"You won't like me when I am angry, because I always back up my rage with facts and documented sources". - The Credible Hulk

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              • #8
                I'm not disagreeing with you all on that it is allowed but just more curious why not stay in that MM1 division to play against the better competition. It also leaves open spots for new players to gain valuable experience at the intermediate level.

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                • #9
                  Originally posted by Scotty B View Post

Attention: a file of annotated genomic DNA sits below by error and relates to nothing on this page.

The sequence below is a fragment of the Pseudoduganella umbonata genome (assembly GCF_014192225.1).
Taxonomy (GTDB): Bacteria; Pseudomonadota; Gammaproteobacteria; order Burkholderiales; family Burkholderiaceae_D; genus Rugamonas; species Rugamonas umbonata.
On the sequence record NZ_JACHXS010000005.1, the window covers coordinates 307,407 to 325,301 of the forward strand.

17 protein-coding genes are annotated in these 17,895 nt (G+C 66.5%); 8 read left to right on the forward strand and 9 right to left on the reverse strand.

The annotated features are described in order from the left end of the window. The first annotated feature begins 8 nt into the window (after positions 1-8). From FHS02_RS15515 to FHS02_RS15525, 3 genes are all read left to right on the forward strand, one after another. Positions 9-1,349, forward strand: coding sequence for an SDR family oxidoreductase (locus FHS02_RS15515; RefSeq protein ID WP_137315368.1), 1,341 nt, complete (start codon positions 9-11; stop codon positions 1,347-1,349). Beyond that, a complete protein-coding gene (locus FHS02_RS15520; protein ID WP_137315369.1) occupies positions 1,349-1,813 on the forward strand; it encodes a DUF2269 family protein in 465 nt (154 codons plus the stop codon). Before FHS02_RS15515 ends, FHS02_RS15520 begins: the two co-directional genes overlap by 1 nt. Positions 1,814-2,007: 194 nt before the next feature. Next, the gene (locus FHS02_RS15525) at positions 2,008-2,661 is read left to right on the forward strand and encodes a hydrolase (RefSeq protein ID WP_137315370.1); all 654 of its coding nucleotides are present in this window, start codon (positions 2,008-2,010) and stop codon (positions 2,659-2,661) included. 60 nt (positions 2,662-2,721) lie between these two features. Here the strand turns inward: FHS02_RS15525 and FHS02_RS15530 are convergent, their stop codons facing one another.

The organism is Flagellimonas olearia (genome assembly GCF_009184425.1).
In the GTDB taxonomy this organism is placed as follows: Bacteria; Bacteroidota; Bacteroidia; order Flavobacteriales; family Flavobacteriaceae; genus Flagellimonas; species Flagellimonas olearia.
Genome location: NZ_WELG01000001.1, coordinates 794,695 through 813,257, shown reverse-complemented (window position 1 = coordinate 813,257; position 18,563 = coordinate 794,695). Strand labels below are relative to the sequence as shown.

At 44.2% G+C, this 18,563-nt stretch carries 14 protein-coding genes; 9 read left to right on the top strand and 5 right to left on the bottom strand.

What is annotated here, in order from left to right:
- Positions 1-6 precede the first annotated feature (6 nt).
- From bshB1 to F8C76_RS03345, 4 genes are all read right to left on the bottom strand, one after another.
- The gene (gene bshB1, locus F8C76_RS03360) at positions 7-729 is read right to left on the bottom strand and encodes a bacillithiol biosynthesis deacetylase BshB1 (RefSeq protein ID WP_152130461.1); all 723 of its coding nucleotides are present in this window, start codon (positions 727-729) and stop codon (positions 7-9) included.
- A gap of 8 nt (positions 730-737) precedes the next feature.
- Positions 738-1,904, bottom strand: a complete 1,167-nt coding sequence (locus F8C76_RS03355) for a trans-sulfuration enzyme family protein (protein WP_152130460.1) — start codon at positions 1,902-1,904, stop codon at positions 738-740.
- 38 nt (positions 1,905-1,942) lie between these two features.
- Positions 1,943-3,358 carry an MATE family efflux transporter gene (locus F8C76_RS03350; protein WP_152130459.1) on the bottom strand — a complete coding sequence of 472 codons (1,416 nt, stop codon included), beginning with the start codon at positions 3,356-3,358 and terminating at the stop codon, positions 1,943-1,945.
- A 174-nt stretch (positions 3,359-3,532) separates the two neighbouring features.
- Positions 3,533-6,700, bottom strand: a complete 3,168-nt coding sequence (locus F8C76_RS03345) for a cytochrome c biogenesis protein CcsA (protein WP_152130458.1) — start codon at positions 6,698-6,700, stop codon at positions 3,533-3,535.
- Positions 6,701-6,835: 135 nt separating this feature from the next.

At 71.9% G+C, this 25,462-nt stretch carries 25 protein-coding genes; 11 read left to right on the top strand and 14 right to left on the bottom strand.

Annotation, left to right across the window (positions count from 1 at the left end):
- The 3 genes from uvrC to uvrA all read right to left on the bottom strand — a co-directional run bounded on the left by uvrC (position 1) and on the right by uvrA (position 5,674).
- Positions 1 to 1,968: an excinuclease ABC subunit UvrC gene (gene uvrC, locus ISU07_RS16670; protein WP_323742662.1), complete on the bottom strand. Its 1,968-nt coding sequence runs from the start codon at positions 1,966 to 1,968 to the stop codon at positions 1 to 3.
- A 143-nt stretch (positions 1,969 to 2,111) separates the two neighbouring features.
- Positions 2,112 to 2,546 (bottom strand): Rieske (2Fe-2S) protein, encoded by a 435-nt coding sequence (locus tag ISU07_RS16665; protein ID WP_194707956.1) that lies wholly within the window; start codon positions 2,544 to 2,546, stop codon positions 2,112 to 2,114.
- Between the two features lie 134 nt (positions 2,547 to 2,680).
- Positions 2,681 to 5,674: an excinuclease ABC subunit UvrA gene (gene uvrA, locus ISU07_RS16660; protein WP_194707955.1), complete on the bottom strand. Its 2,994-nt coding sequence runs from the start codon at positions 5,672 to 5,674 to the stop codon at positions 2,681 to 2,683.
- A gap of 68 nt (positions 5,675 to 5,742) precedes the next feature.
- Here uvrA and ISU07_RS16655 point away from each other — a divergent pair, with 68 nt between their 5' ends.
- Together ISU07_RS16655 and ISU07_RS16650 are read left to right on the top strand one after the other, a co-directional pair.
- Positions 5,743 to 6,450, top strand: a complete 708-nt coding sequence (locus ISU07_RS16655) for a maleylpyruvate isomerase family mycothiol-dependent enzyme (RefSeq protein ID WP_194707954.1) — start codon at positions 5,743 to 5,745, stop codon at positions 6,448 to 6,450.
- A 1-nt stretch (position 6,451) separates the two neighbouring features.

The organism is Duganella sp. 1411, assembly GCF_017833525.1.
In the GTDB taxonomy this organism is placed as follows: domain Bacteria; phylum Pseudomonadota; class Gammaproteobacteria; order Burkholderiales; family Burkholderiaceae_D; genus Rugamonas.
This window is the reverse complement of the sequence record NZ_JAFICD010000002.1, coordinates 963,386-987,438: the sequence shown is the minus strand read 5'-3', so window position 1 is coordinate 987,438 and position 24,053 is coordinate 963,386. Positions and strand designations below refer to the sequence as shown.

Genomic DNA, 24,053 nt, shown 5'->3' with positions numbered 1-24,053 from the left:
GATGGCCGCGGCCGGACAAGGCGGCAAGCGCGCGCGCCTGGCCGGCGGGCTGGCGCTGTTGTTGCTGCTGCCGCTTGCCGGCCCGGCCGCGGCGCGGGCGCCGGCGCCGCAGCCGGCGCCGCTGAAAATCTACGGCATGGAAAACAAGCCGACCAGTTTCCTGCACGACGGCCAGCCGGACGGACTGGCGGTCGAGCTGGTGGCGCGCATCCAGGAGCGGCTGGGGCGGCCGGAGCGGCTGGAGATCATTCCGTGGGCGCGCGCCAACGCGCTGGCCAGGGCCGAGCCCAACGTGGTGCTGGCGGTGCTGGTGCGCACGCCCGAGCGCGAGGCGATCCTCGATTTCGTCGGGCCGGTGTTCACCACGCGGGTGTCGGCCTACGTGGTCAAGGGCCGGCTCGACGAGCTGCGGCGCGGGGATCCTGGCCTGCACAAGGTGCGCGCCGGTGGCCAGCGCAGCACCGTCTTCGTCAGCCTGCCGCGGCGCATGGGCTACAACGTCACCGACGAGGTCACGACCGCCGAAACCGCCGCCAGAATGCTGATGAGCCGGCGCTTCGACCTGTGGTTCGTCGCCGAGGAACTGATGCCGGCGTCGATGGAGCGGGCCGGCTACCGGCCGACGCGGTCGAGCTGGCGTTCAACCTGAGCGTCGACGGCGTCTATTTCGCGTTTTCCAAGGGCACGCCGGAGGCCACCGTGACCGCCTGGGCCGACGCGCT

I'm not disagreeing with you all on that it is allowed but just more curious why not stay in that MM1 division to play against the better competition. It also leaves open spots for new players to gain valuable experience at the intermediate level.
                  Look at the scores. Its not necessarily better competition in MM1. As for the experience issue. Sure, it is good to get good tournament experience, but just because someone is qualified to play masters they cannot be forced to play masters. It is their money, and they can sign up for any division they able to play within the rules. I could also argue that the Intermediate player could have signed up first if it was that important to him.

                  I think your argument seems more emotional than it is logical.
                  "You won't like me when I am angry, because I always back up my rage with facts and documented sources". - The Credible Hulk